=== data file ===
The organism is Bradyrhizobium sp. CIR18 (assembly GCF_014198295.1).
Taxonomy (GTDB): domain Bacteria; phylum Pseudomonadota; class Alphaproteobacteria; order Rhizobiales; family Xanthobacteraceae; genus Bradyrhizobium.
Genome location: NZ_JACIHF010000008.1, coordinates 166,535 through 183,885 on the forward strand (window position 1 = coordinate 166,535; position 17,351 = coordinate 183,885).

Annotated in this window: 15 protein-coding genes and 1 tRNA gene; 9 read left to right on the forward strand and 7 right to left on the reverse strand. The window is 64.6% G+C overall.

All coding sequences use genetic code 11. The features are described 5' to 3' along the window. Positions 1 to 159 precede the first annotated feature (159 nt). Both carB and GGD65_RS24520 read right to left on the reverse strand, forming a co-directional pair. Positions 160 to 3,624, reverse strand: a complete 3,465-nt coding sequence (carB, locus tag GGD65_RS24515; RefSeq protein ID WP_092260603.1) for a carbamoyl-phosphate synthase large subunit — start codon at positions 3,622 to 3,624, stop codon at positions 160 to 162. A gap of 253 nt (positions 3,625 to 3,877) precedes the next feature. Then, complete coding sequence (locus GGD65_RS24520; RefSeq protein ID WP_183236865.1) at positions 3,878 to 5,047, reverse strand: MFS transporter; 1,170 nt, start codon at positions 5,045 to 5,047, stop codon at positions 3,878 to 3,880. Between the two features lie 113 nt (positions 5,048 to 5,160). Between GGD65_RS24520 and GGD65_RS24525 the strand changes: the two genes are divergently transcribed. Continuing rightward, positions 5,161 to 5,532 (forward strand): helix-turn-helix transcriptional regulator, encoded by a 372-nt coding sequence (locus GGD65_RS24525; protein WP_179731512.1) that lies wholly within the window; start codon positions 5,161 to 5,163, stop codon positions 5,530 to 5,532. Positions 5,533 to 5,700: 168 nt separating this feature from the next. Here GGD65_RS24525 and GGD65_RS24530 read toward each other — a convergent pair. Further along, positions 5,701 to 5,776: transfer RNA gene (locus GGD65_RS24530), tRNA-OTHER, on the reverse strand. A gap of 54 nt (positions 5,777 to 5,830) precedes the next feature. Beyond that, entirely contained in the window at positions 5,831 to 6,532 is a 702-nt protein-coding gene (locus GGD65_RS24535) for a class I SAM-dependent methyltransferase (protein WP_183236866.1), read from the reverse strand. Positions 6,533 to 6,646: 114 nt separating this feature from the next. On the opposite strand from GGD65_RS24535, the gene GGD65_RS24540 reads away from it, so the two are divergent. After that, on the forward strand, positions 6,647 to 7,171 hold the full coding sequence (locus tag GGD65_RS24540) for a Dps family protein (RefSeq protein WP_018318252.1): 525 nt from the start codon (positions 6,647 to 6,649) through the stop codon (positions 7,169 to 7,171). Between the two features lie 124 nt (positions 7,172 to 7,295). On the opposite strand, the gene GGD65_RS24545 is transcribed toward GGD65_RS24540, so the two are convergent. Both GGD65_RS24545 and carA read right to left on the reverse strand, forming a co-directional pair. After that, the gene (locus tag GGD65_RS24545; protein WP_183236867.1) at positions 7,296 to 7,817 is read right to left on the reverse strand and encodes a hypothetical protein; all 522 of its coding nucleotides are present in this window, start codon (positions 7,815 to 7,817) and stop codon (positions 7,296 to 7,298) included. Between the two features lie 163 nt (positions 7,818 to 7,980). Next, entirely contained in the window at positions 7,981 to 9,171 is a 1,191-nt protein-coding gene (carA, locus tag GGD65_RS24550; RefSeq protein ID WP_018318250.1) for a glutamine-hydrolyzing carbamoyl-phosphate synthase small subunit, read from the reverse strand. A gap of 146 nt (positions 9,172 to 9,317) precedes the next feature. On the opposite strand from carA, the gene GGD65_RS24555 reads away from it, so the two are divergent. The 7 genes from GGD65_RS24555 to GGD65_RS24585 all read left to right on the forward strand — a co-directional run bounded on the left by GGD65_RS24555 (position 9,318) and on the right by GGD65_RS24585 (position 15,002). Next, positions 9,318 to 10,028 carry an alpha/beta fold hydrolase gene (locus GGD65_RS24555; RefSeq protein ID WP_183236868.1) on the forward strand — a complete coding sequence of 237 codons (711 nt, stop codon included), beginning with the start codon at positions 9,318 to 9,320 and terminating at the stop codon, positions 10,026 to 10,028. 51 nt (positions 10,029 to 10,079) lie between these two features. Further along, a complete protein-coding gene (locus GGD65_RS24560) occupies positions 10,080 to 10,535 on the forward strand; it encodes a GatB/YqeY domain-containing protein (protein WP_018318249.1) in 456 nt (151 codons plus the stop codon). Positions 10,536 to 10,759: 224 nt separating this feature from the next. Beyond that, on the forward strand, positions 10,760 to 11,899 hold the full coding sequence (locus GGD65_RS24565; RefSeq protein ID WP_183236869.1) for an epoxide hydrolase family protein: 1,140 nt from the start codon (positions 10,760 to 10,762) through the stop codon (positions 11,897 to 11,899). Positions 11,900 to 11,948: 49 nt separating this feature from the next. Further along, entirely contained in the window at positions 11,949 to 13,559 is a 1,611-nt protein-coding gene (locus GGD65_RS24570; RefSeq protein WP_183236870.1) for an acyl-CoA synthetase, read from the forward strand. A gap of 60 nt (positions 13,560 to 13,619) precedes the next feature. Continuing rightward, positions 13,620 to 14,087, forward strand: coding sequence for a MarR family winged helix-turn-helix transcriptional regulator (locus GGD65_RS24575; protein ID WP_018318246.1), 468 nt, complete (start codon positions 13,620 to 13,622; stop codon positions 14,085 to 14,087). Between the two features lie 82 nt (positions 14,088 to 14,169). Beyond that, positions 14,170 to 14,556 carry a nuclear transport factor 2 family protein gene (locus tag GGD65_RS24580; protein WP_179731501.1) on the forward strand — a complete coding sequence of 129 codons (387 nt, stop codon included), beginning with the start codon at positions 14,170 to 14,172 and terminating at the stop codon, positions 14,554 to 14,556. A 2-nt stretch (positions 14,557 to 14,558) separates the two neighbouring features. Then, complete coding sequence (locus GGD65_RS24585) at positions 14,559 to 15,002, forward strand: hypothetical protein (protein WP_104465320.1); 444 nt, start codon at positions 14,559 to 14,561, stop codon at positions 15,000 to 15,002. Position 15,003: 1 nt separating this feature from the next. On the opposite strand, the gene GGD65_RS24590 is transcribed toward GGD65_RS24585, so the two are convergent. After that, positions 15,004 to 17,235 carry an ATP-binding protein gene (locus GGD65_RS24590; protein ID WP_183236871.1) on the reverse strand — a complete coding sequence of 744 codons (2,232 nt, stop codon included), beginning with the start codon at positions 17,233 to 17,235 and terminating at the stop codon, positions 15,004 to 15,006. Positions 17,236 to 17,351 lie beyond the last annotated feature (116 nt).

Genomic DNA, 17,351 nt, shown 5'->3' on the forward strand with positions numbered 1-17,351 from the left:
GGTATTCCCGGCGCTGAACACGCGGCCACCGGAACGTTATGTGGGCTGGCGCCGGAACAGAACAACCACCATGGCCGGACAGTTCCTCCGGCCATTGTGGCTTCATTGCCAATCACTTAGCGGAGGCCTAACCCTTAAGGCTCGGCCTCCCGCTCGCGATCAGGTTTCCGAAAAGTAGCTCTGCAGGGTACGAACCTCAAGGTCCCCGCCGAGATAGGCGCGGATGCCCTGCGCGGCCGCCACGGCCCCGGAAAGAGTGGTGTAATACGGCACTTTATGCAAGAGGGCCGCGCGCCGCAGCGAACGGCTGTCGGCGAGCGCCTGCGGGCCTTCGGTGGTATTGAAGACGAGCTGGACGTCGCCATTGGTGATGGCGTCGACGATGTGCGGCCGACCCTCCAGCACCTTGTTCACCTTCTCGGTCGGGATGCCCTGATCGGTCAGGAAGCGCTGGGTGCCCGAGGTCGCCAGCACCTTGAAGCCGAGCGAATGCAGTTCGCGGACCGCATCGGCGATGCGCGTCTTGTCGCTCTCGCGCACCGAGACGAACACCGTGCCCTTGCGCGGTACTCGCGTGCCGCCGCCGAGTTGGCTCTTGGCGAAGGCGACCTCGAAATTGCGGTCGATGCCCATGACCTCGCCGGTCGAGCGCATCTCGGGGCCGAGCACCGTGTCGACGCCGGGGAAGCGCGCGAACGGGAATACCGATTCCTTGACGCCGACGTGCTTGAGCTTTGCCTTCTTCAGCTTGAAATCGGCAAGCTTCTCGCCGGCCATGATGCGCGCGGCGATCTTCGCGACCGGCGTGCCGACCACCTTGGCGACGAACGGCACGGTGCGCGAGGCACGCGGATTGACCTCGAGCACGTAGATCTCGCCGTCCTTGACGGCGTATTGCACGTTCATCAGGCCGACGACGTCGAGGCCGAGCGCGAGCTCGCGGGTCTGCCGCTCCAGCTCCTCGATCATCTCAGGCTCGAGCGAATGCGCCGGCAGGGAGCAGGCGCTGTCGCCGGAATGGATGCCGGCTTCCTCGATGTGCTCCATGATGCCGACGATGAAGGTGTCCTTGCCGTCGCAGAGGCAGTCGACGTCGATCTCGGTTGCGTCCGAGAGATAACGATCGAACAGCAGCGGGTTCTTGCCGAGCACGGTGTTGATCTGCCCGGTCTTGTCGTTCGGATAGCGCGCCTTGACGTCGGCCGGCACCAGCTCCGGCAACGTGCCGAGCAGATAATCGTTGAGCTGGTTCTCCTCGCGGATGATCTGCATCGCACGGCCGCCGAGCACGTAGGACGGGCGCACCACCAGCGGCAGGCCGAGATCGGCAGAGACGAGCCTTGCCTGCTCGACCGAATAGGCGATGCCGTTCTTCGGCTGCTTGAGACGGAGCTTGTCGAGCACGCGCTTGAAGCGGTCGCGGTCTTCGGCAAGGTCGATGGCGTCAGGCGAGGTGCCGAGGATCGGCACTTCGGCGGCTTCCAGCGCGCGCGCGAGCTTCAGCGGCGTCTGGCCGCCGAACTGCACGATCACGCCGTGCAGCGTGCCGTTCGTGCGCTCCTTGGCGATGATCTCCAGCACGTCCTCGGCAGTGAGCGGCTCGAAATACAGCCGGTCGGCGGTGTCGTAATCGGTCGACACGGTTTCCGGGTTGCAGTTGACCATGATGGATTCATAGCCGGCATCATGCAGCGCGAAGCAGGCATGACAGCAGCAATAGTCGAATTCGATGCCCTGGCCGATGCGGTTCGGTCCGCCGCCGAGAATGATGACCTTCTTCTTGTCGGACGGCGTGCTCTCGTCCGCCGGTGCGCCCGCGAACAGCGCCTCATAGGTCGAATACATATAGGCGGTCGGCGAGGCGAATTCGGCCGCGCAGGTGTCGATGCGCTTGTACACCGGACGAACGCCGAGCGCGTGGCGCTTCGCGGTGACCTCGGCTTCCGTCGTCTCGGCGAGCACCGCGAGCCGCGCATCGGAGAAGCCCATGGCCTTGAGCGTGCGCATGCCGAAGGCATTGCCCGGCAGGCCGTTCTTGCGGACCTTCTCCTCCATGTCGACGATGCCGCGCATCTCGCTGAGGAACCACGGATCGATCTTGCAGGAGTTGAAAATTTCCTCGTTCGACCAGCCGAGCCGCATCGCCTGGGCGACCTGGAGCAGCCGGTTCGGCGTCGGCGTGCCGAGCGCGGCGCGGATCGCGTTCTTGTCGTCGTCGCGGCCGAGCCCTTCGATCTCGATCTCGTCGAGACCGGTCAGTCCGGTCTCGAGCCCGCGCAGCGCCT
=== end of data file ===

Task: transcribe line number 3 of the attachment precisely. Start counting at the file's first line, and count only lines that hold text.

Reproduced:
Genome location: NZ_JACIHF010000008.1, coordinates 166,535 through 183,885 on the forward strand (window position 1 = coordinate 166,535; position 17,351 = coordinate 183,885).